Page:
Mar 26, 2015
by Julia Galan
When Dr. Steven White competed in his first triathlon in 2007, the swim was his worst experience and biggest fear. “I panicked upon plunging into the 56-degree water, unable to keep my face in, switched to breaststroke and subsequently tore my MCL during the swim,” he recalls. White completed the race that day, despite his unstable knee, and finished with an even stronger determination to conquer the swim.
And conquer it he did. Today White is a triple-IRONMAN finisher and long-distance swimmer, having recently completed the FKCC Swim Around Key West. Below are three of the steps he took before his last IRONMAN race (IRONMAN Maryland) to overcome his swim-related obstacles. If open-water swimming is your weakness, try incorporating these steps into your next training phase.
Develop your stroke technique
Many triathletes who are less familiar with swimming believe that their main focus in preparing for the swim should be to increase endurance. Thus, they often minimize any emphasis on stroke technique. Strapping on their favorite fitness device, these athletes relish the challenge of logging mileage or yardage and delight in comparing their distance to their online peers.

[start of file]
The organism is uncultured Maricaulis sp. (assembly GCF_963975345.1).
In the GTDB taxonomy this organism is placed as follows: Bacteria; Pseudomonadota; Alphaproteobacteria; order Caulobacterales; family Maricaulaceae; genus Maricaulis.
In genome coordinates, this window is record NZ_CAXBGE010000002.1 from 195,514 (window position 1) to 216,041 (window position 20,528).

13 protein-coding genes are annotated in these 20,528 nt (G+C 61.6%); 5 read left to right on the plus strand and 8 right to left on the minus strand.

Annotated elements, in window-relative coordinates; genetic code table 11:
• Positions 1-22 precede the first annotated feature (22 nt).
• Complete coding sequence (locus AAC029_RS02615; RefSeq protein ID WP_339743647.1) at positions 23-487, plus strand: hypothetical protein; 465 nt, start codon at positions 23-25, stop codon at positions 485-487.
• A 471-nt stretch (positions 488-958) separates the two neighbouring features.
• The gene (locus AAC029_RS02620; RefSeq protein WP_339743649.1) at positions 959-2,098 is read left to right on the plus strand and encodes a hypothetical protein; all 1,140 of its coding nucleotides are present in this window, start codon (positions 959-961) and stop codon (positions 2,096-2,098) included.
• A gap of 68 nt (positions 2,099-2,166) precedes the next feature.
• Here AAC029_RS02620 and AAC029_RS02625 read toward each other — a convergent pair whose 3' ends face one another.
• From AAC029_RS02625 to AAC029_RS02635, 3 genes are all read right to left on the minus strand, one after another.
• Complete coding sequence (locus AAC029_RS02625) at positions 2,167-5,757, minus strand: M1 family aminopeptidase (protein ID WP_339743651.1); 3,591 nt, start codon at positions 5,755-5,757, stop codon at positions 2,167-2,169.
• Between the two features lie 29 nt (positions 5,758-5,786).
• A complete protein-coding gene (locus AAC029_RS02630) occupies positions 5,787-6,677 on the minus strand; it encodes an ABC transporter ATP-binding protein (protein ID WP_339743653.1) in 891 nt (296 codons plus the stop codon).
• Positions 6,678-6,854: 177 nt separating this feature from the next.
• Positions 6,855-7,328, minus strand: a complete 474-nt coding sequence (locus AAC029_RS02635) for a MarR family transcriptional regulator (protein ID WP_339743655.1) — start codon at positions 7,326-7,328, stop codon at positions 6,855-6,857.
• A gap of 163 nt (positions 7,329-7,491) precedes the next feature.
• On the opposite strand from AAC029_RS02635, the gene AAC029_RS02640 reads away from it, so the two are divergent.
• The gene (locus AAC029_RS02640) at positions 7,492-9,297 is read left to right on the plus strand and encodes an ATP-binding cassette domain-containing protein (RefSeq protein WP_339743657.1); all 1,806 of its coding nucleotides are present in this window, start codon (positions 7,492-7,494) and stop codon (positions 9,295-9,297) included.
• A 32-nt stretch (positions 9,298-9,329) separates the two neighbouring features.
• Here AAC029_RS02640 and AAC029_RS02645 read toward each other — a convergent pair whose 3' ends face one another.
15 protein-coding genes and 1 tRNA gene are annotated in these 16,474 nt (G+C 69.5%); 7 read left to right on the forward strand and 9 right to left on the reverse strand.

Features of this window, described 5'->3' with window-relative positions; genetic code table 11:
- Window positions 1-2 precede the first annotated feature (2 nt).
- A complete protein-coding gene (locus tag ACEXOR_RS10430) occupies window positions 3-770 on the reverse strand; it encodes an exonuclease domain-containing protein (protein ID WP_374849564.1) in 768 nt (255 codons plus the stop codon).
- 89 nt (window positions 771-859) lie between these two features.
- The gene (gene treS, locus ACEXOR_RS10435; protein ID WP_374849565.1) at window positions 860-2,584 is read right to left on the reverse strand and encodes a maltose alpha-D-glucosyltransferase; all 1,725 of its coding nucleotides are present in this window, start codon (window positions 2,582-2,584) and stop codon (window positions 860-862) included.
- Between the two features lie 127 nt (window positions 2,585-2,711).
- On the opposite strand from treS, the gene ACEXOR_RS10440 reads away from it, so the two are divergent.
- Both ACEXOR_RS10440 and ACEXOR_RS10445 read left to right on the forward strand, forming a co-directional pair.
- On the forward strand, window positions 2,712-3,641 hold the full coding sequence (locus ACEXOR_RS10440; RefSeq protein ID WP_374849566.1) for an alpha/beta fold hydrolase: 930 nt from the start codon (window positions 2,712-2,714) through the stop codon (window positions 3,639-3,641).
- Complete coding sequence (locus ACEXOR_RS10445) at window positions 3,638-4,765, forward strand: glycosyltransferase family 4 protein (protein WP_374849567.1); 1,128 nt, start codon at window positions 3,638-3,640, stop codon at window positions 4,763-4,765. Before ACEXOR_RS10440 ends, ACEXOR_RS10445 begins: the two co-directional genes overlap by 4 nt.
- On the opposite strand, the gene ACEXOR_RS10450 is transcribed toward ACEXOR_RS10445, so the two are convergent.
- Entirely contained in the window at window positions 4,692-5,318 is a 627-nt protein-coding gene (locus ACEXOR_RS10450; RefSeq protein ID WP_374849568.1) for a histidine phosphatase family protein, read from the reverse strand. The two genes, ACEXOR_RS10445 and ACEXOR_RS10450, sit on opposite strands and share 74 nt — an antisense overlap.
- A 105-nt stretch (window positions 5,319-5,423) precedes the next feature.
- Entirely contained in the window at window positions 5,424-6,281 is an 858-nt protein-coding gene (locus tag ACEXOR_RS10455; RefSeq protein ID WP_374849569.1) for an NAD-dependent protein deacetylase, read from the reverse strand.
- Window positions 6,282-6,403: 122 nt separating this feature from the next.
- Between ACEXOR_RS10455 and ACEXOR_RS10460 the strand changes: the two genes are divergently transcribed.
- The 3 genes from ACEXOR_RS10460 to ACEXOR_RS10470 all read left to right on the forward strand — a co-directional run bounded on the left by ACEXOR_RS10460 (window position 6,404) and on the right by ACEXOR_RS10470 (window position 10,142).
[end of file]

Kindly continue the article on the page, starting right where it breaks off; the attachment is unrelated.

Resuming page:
Unfortunately, churning out laps does not equal a strong swim on race day. These same athletes sometimes find that they are not as prepared for the conditions they face in the open water. Add in murky water, strong chop and currents, or flailing arms and legs of hundreds of other swimmers, and all that pool training suddenly seems less useful.
Although increasing endurance is indeed a significant factor in racing successfully, it’s only part of the story. Developing a strong technique should be your primary emphasis if you are a beginner swimmer, or if you are not as strong in the swim. This will allow you to gain efficiency, which is a key factor to making the water’s resistance work in your favor and not against you. Developing efficient technique will also diminish some of the anxiety that accompanies the open water swim. You will be able to maneuver around other swimmers more efficiently, swim straighter and stay relaxed and balanced in the water. Focusing on efficient swimming will also help keep your heart rate lower, lessening your chances of a panic attack.